14 c) Cognitive Behavioural Theory

CBT have many forms probably the best known in society of psychologist is rational emotive behaviour therapy developed by psychologist Albert Ellis. On the other hand, Cognitive Behavioural Therapy was developed by Dr Aaron Beck. But before we dive deep into CBT let’s start from Ellis Rational Emotive Behaviour

Therapy (REBT). This was the early form of CBT aimed to teach individuals problem-solving techniques and learn them how to identify challenges and therefore, change and replace belief systems through goal setting. Modern science provides us with more information about brain neuroscience. This technique aims to explore and readjust subjective dopamine expenditure. Thus, in the human body, we have one system to pursue goals and dopamine is a fuel to move and crave. According to Daniel Z ‘The Molecule of More’ 2018. In 1957 when Ellis developed the ABC technique of irrational beliefs those kinds of knowledge were not available yet. But let’s go back to ABC.

A = Activating event ( situation triggered and fueled negative thoughts)

B = Beliefs (is a spectrum of emotion and thoughts associated with the negative situations)

C = Consequences (all array of negative feelings and dysfunctional behaviours or belives that are activated and caused by event)

Historical data and legacy Albert Ellis brought to psychology are enormous. In contrast, till today nobody reviewed his work from a typical neurotransmitters perspective. If somebody will dop we will have a chance to develop better therapeutic approaches.

In 1960 candles in a dark psychological tunnel start to light up. Beck, came up with the idea of summarisation and a combination of behavioural and cognitive theory. CBT is based on belief that what we perceive about the situation can impact the way how we finally feel and react.

CBT explore three main layers of thinking.

1. Negative automatic Thoughts (NAT)

2. Underlying assumptions (usual imprint by environmental condition like culture)

3. Core beliefs (Design and imprinted by family usually in early childhood)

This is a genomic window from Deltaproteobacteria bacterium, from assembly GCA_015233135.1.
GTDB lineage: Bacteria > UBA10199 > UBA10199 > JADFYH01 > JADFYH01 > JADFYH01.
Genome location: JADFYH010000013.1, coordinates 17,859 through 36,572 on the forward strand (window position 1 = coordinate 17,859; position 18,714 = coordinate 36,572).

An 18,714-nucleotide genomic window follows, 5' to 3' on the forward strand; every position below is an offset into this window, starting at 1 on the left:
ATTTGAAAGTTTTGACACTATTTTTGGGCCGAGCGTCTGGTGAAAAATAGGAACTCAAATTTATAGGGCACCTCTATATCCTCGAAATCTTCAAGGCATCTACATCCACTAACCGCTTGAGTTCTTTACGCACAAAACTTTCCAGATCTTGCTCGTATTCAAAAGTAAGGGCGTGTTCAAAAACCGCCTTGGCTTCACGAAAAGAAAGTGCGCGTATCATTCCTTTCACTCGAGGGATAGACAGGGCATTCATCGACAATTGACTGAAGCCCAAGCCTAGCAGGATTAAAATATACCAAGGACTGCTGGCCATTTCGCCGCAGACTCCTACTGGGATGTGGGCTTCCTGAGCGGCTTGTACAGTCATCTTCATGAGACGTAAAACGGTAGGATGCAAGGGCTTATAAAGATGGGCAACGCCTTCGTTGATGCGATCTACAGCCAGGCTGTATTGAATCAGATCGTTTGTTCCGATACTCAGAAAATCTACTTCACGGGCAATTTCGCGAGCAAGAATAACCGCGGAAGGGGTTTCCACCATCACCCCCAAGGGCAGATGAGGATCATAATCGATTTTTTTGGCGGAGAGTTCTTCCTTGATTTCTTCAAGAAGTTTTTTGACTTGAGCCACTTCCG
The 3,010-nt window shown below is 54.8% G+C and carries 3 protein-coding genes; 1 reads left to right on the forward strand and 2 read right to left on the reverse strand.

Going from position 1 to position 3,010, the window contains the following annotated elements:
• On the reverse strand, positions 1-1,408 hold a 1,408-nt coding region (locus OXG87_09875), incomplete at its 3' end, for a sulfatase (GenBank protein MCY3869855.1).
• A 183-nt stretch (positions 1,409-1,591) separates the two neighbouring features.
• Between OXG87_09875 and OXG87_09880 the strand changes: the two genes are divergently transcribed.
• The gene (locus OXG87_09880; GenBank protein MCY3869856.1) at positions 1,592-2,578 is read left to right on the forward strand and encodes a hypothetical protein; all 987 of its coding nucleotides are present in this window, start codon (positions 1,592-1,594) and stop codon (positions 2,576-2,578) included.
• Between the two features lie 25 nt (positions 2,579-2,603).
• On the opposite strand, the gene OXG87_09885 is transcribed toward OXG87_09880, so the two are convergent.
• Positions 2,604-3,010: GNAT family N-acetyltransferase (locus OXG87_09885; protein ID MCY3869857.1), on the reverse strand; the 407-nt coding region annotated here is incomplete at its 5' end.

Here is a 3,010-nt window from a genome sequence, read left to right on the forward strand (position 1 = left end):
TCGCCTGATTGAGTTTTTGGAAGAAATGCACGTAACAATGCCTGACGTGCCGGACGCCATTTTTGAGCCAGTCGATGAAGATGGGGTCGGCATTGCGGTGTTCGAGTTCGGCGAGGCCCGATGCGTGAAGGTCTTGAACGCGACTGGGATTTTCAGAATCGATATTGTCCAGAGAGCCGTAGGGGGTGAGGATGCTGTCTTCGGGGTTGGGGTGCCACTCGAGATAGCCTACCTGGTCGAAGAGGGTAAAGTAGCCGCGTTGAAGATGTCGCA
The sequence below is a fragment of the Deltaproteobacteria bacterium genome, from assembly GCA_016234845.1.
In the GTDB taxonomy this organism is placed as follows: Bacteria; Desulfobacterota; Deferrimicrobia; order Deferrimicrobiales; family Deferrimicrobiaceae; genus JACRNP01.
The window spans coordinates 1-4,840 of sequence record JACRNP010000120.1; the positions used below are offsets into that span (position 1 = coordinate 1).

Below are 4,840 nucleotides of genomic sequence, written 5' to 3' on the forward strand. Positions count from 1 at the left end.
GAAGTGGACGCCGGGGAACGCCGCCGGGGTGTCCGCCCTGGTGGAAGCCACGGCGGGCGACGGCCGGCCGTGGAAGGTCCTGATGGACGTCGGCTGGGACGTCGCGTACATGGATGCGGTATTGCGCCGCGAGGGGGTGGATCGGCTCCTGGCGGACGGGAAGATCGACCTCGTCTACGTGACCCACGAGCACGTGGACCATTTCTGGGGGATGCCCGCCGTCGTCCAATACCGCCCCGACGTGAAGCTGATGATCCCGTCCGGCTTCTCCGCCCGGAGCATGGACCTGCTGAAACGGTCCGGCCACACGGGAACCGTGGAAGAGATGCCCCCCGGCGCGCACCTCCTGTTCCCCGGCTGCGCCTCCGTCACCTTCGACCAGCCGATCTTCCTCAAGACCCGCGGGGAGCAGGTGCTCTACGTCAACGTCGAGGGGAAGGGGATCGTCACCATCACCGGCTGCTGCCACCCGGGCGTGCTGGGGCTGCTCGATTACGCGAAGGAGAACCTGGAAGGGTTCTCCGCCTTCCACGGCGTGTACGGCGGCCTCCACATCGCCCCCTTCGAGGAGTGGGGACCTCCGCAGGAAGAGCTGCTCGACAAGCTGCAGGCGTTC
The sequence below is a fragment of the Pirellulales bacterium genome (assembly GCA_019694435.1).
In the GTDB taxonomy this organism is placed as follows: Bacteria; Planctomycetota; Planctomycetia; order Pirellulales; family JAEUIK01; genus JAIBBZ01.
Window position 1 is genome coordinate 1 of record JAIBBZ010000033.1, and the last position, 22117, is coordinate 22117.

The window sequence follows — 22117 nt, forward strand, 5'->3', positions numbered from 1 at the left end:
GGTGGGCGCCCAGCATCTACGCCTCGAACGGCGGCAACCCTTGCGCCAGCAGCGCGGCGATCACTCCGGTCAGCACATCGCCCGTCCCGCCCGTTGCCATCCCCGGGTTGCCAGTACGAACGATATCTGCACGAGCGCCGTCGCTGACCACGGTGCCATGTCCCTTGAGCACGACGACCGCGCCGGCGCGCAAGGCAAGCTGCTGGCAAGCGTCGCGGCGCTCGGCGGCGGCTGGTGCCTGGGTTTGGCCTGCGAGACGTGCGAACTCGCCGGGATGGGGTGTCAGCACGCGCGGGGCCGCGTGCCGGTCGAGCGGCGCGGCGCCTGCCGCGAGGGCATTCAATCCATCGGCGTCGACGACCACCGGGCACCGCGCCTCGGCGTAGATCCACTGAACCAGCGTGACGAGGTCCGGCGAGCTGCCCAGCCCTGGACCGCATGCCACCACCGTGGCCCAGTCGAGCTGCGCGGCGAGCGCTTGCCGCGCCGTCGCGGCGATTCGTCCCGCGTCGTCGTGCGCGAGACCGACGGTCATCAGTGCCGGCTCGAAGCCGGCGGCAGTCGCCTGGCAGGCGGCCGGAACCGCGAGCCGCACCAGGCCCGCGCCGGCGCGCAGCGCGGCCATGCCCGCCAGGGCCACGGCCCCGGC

CBT is based on the present rather than on the past as in some other therapists. Sessions are focused on the individual role of the counsellor is to recognise and understand the individual thinking processes. It is usually done by Socratic questioning. Socratic questions are nothing new are just a series of open question help to open individuals and explore subjects.

CBT sessions aim to break individual problems into manageable pieces. Breaking problem down is usually done by five separated areas:

• situations

• thoughts

• emotions

• physical feelings

• actions

Counsellors among individuals explore and analyse negative thoughts and beliefs. Careful attention is put on those feelings manufacturing negative or destructive behaviours. Those negative thoughts and beliefs should be challenged to reduce or eliminate their negative impact. Counsellors armed with tools help individuals to clarify tests and examine underpinned negative thoughts. It is a collaborative process where both came to conclusion and an appropriate action plan may be created and implemented. The role of the counsellor is to elevate individual conscious awareness and break old thinking patterns. CBT should help patients to learn how to calm their minds. A therapist can learn individual coping tools to challenge negative thinking on daily basis.

CBT have also some counterintuitive approaches. One of them is postpone worry. IN that kind of session customers spend 30 min of time deliberately worrying for this period of time. Then 23.5hours of the day should be free of any worry. On the other hand, that technique can not be used with some highly depressed individual.

CBT therapeutic process always include stages:

• psychological assessment

• re-conceptualisation

• skills acquisition

• application training

• generalisation

• post-treatment assessment

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